More Common Ground for International Competition Law?
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More Common Ground for International Competition Law?

Edited by Josef Drexl, Warren S. Grimes, Clifford A. Jones, Rudolph J.R. Peritz and Edward T. Swaine

In recent years, an impressive proliferation of competition laws has been seen around the world. Whilst this development may lead to greater diversity of approaches, economic arguments may promote convergence. The contributions to this book look at a number of the most topical issues by asking whether the competition world is turning more towards convergence or diversity. These issues include, among others, the changing role of economics in times of economic crises and political change, the introduction of criminal sanctions, resale-price maintenance, unilateral conduct and the application of competition law to intellectual property and state-owned enterprises.
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Chapter 14: Industrial Standards and Technology Pools: A Regulatory Challenge for EU Competition Law

Steven Anderman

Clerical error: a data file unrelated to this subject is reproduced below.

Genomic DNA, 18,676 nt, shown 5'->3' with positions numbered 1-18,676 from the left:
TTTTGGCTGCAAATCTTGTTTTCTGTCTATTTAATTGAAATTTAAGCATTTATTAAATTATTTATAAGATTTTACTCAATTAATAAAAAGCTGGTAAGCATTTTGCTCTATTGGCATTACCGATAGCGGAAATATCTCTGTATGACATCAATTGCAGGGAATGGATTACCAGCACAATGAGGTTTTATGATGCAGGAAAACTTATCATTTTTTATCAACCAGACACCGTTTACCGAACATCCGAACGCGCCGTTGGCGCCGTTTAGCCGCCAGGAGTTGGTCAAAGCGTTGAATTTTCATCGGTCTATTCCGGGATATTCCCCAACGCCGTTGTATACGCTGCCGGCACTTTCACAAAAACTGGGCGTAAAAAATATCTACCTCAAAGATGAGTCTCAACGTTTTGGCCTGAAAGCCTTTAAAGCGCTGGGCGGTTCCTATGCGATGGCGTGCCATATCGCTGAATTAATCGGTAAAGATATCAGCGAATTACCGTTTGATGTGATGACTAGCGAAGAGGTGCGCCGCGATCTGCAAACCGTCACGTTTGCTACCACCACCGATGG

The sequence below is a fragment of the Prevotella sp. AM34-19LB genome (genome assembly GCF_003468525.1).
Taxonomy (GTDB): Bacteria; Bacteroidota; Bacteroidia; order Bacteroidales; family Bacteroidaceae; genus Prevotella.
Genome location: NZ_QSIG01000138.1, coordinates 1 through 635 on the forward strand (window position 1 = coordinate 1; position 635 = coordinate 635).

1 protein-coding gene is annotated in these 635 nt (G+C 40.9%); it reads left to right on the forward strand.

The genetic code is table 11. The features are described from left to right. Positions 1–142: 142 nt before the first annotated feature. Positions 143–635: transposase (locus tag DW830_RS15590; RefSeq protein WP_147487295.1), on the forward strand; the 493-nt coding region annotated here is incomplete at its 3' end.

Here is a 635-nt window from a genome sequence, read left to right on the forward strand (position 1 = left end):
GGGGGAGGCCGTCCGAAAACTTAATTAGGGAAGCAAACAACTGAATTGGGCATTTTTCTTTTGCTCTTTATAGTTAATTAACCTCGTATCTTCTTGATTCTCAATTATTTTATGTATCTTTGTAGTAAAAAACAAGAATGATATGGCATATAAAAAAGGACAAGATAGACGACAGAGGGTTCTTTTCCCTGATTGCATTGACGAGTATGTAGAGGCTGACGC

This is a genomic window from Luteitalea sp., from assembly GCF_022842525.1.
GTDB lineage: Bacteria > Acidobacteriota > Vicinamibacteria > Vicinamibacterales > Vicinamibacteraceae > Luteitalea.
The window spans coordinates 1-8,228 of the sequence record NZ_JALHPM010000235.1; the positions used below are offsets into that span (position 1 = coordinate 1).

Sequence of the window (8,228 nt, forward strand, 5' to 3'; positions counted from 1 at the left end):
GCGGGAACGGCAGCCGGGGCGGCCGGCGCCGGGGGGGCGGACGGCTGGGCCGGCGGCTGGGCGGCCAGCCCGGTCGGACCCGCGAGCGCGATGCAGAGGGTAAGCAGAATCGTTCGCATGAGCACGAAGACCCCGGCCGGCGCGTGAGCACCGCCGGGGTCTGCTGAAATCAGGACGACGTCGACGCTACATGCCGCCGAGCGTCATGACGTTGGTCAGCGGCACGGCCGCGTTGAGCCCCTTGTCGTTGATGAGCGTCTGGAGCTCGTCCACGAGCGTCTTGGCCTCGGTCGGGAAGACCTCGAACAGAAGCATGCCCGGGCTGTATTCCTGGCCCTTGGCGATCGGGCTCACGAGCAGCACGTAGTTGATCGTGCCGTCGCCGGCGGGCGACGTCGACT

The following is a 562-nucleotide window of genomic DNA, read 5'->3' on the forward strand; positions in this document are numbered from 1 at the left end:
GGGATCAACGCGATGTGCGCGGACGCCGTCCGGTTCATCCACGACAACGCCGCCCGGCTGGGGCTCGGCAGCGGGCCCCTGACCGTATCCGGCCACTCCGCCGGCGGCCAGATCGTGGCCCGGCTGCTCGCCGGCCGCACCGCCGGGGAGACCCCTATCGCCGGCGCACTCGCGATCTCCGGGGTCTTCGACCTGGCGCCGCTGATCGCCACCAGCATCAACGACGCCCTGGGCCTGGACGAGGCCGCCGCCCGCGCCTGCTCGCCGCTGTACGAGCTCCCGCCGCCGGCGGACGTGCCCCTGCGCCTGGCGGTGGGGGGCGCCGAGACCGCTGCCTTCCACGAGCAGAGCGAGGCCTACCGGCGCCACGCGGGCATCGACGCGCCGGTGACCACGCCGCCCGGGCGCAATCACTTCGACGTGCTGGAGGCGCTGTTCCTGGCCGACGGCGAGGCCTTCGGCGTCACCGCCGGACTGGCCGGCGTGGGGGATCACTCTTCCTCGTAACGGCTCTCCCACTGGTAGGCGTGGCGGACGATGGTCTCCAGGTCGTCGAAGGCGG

Steven Anderman 1 INTRODUCTION Producing industrial standard products through patent and technology pools has on occasion dramatically awakened competition concerns on both sides of the Atlantic in recent years. The most obvious examples in the EU are the recent but now closed cases of Rambus1 and Qualcomm2 and the interchange between the European Commission and ETSI in relation to IPCom’s role in the UMTS pool after it accepted Bosch’s commitment to a FRAND license of essential patents.3 These cases all raised specific questions about the role of obligations within patent or technology pools. However, away from the more dramatic incidents that have occasioned investigations by the Commission, the development of technology pools as an autonomous process of collaboration amongst competitors producing considerable innovative benefit with occasional risks of anticompetitive harm raises demanding questions concerning how the innovative and therefore procompetitive benefits of such collaborations should be 1 The Commission adopted a ‘commitments’ decision in respect of Rambus Inc. which, inter alia, put a cap on royalties it could charge the JEDEC SSO for certain patents for ‘Dynamic Random Access Memory Chips’ (DRAMS). See ‘Antitrust: Commission accepts commitments from Rambus lowering memory chip royalty rates’, Press Release IP/09/1987, 9 December 2009), http://europa. eu/rapid/ (accessed December 2010). 2 Commission, ‘Antitrust: Commission closes formal proceedings against Qualcomm’, Press Release MEMO/09/516, 24 November 2009, rapid/ (accessed December 2010). 3 See Commission, ‘Antitrust: Commission welcomes IPCom’s public FRAND declaration’, Press Release MEMO/09/549, 10 December 2009, rapid/

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